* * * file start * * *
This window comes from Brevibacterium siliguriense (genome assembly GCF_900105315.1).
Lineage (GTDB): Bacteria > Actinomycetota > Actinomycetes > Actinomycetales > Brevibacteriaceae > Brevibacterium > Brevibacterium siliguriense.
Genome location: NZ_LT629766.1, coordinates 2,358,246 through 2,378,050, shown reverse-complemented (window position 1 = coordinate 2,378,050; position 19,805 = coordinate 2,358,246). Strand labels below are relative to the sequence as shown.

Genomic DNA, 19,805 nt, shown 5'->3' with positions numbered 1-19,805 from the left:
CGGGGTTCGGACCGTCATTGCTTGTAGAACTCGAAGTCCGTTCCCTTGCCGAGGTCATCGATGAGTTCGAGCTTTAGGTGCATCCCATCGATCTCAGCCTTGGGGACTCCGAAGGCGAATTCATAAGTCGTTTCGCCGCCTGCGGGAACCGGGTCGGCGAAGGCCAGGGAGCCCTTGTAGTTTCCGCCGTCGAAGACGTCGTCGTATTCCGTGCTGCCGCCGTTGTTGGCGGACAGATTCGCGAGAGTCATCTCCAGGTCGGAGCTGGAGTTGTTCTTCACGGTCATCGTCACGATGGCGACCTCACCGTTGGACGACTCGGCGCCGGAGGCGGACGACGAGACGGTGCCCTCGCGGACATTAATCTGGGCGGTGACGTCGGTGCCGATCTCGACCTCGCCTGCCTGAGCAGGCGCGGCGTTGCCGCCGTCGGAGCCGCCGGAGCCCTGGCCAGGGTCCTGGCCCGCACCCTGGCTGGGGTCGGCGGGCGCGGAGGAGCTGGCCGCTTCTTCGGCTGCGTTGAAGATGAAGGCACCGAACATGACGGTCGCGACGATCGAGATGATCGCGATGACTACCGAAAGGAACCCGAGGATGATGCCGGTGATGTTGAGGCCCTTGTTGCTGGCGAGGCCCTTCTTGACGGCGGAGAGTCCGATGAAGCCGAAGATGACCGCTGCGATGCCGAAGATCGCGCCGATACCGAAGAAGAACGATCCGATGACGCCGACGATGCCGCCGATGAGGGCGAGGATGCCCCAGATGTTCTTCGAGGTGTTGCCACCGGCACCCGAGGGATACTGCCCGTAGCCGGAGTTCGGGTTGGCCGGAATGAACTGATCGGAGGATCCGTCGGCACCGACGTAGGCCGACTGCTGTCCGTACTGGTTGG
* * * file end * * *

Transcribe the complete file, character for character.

This window comes from Brevibacterium siliguriense (genome assembly GCF_900105315.1).
Lineage (GTDB): Bacteria > Actinomycetota > Actinomycetes > Actinomycetales > Brevibacteriaceae > Brevibacterium > Brevibacterium siliguriense.
Genome location: NZ_LT629766.1, coordinates 2,358,246 through 2,378,050, shown reverse-complemented (window position 1 = coordinate 2,378,050; position 19,805 = coordinate 2,358,246). Strand labels below are relative to the sequence as shown.

Genomic DNA, 19,805 nt, shown 5'->3' with positions numbered 1-19,805 from the left:
CGGGGTTCGGACCGTCATTGCTTGTAGAACTCGAAGTCCGTTCCCTTGCCGAGGTCATCGATGAGTTCGAGCTTTAGGTGCATCCCATCGATCTCAGCCTTGGGGACTCCGAAGGCGAATTCATAAGTCGTTTCGCCGCCTGCGGGAACCGGGTCGGCGAAGGCCAGGGAGCCCTTGTAGTTTCCGCCGTCGAAGACGTCGTCGTATTCCGTGCTGCCGCCGTTGTTGGCGGACAGATTCGCGAGAGTCATCTCCAGGTCGGAGCTGGAGTTGTTCTTCACGGTCATCGTCACGATGGCGACCTCACCGTTGGACGACTCGGCGCCGGAGGCGGACGACGAGACGGTGCCCTCGCGGACATTAATCTGGGCGGTGACGTCGGTGCCGATCTCGACCTCGCCTGCCTGAGCAGGCGCGGCGTTGCCGCCGTCGGAGCCGCCGGAGCCCTGGCCAGGGTCCTGGCCCGCACCCTGGCTGGGGTCGGCGGGCGCGGAGGAGCTGGCCGCTTCTTCGGCTGCGTTGAAGATGAAGGCACCGAACATGACGGTCGCGACGATCGAGATGATCGCGATGACTACCGAAAGGAACCCGAGGATGATGCCGGTGATGTTGAGGCCCTTGTTGCTGGCGAGGCCCTTCTTGACGGCGGAGAGTCCGATGAAGCCGAAGATGACCGCTGCGATGCCGAAGATCGCGCCGATACCGAAGAAGAACGATCCGATGACGCCGACGATGCCGCCGATGAGGGCGAGGATGCCCCAGATGTTCTTCGAGGTGTTGCCACCGGCACCCGAGGGATACTGCCCGTAGCCGGAGTTCGGGTTGGCCGGAATGAACTGATCGGAGGATCCGTCGGCACCGACGTAGGCCGACTGCTGTCCGTACTGGTTGG